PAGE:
Pitch Me

As of 5/2021, I’m looking for history-related pitches for Slate. I want pieces that are argumentative, inspired, and far from dutiful in their approach to talking about history. Think urgency, not vegetables.

Types of pieces I’d like to commission:

If you have a book coming out and are trying to figure out how to pitch parts of it, the following list is for you:

  • Try pitching one specific historical story from your new book, rather than the whole argument.
  • If you’ve made an archival discovery in the course of your research—the kind of discovery that would immediately connect with Slate readers, and lend itself to description in a headline—try pitching a piece that’s just about that document.
  • If you’re lucky enough to have written about a bit of history that connects directly to a story in the news, please do go ahead and pitch that, but the connection has to be something super obvious and clearly relevant. The Trump and COVID eras have left us pretty sensitive to strained historical analogies!
  • We do run book excerpts sometimes. If you can propose a segment (1000-2000 words) of your book that would work, it’s far more likely that the pitch will land. Send along the book, plus the relevant page numbers.

Some things I can do without:

  • Pieces built around the argument that it’s important to learn and study history. Slate readers are generally already on board; you can assume this is a given.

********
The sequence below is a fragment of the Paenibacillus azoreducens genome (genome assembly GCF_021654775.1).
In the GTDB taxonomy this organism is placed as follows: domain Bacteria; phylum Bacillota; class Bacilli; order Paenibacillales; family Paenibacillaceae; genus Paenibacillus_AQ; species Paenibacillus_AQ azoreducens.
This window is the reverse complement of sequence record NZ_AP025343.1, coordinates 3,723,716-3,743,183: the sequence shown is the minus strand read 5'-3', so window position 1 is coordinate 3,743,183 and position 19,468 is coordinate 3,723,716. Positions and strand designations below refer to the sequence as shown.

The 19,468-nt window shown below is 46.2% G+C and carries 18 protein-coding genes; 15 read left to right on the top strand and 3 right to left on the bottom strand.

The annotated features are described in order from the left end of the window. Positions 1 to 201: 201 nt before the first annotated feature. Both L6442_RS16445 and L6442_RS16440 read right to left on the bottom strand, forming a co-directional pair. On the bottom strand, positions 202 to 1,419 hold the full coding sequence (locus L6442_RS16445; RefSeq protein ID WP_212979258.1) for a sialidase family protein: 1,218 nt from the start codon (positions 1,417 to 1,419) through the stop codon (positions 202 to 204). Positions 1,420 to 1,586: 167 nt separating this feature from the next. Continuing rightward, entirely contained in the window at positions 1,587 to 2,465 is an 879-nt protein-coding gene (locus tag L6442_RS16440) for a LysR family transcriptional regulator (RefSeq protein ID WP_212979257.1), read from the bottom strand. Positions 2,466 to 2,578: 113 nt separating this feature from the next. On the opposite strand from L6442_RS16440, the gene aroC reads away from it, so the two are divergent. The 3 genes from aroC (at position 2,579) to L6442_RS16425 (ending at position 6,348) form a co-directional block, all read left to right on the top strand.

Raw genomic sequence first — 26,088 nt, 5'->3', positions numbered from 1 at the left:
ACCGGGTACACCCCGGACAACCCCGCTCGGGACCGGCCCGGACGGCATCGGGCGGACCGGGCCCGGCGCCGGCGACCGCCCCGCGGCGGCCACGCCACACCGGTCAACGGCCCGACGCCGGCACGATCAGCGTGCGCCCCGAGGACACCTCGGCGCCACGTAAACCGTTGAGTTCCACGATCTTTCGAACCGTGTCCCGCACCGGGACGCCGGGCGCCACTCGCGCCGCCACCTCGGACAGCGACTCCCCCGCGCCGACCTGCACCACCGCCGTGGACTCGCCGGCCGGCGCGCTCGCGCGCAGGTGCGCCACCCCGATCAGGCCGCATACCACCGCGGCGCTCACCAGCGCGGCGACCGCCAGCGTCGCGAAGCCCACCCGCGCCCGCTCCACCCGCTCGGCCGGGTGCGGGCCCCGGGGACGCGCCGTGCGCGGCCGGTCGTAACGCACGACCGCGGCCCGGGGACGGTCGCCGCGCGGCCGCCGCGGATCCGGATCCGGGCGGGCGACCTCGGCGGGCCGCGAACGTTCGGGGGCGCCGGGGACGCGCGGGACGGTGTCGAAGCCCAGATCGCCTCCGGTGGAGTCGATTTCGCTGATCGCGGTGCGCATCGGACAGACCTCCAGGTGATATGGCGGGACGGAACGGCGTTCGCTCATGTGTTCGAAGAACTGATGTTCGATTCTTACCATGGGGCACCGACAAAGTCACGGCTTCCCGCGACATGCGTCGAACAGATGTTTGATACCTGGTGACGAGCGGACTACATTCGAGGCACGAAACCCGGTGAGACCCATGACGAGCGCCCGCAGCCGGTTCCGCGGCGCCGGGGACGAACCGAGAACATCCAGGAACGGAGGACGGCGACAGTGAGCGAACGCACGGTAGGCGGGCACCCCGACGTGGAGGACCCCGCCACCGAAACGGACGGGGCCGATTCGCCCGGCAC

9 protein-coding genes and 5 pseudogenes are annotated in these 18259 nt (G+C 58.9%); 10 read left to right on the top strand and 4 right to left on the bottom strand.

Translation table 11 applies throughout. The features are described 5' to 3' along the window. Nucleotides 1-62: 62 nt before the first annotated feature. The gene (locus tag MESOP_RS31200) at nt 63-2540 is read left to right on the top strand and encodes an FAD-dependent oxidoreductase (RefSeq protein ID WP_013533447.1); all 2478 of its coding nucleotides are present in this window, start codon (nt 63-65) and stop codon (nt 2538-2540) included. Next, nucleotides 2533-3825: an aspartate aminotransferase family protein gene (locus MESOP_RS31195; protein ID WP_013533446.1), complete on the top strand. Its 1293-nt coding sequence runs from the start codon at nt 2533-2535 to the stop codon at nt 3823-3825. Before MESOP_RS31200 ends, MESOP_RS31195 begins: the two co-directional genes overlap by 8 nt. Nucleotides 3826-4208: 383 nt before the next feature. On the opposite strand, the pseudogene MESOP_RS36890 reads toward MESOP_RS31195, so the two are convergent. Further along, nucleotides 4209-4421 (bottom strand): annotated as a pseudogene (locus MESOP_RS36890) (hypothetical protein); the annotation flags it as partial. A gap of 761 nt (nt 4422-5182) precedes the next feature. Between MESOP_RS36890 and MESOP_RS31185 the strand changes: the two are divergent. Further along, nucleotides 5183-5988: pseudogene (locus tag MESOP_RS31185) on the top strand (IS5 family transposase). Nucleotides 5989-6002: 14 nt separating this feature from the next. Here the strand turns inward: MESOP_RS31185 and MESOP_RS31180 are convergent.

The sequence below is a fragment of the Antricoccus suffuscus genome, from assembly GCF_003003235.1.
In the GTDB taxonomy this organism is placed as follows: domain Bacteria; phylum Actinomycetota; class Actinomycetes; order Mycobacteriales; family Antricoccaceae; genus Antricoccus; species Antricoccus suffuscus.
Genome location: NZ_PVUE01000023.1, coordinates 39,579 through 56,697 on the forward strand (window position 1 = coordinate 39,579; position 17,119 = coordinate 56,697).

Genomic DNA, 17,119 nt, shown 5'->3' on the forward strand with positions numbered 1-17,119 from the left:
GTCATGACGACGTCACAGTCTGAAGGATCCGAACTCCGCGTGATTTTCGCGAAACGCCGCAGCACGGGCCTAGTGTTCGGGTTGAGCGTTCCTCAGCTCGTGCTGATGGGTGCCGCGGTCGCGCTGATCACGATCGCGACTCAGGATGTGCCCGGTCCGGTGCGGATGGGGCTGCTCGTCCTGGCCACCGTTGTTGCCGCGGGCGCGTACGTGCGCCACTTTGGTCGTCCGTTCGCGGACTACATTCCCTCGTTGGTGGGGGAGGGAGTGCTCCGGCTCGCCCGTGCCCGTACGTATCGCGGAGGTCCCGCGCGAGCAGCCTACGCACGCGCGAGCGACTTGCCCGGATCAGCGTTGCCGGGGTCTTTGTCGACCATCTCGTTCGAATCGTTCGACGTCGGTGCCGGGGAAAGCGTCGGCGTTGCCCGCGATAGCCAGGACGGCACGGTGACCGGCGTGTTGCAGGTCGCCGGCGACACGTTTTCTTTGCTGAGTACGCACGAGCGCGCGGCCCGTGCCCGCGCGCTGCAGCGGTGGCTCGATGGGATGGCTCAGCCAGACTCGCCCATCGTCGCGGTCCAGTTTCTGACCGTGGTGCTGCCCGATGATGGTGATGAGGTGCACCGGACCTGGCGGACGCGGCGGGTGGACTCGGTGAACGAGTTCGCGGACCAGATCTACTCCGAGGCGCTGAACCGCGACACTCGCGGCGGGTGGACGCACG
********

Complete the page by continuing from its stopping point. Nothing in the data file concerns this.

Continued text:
• Pieces that rest on the revelation of a “hidden history” or “discovered history” that’s not actually new. If an archivist had seen and cataloged a document, it wasn’t “unearthed”….if a non-white group is very familiar with a story, it wasn’t “unknown.”
  • Anniversary-pegged pitches, with some exceptions. Readers don’t really seem to care, unless the anniversary is huge and getting some discussion beyond your pitch.

Nuts and bolts:

  • It’s rebecca dot onion at slate dot com.
  • Send only a pitch, not the full piece, so that I can have a sense of what your argument is, and help you shape the piece as you write it.
  • Slate has a good Pitch Guide with more details about the format.
  • If something is time-sensitive (i.e., pegged to news that you imagine will drop out of the cycle quickly), do put that in the subject line of your email.
  • We usually run pieces between 1000-2000 words.
  • We can pay $200, or sometimes more, depending on the piece’s level of difficulty.
  • If you don’t hear back from me in 10 days’ time, please assume I’ve passed on the pitch.